What do we know of evil and sin?: A Response to Open Theism from Christ Concentrated Theism

I have been having a quick discussion, once again, around the issue of so called ‘Open Theism.’ I had a “friend” on Facebook who is a strong proponent for Open Theism, so strong that he helped organize (I think) the first Open Theology theological conference (last year) that has ever taken place in the United States. This quick discussion (I really did not engage that much this time, although I have more in the past) is prompting me to write this post. So this post will be briefly sketching and engaging with Open Theism, and its antidote provided through the theological thinking of Karl Barth.


For my Old Testament class at Princeton Theological Seminary, we were assigned reading from Old Testament scholar, Terence Fretheim’s book Creation Untamed: The Bible, God, and Natural Disasters. As is apparent from the sub-title, the theme of the book is to engage with the problem of God and evil (theodicy); more particularly with God and human suffering (vis-à-vis natural disasters, human caused disasters, etc.). I was excited to get into this book, but once I made it through chapter one I quickly realized Fretheim’s method to answering this purported problem (of God and evil, i.e. theodicy) was going to be his employment of ‘Open theology’ categories. Maybe you have never heard of Open theology, here is an example of it from Terence Fretheim applied to answering how human beings relate to God and creation in purely ‘free’ ways (supposedly):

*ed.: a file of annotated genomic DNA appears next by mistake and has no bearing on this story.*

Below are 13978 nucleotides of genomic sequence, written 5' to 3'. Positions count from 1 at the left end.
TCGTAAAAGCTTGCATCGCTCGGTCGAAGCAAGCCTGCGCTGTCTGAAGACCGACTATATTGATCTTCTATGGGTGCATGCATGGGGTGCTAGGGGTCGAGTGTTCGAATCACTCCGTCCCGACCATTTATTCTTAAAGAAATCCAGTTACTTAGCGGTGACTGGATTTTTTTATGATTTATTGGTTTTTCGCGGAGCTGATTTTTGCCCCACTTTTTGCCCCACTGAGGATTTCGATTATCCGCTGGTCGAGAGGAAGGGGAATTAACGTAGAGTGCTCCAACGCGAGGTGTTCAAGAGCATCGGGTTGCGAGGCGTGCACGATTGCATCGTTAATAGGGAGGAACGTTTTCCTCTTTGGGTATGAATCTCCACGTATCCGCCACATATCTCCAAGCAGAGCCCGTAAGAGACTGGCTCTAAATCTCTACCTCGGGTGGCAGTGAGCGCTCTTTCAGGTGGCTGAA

Though human beings certainly need to hear that they often think of themselves more highly than they ought to think, it is also important for them to hear that they often think of themselves less highly than they ought to think. To speak less highly of the human is to diminish the quality of God’s own work. And this is the case not least because of such continuing divine evaluations of them as good. The creational commands in Genesis 1:28 and God’s engagement with the human in 2:19-20 indicate that God values human beings, places confidence in them, and honors what they do and say, though not uncritically. Human words and deeds count; they make a difference to the world and to God, not least because God has chosen to use human agents in getting God’s work done in the world…. We need constantly to be reminded that the godness of God cannot be bought at the expense of creaturely diminishment.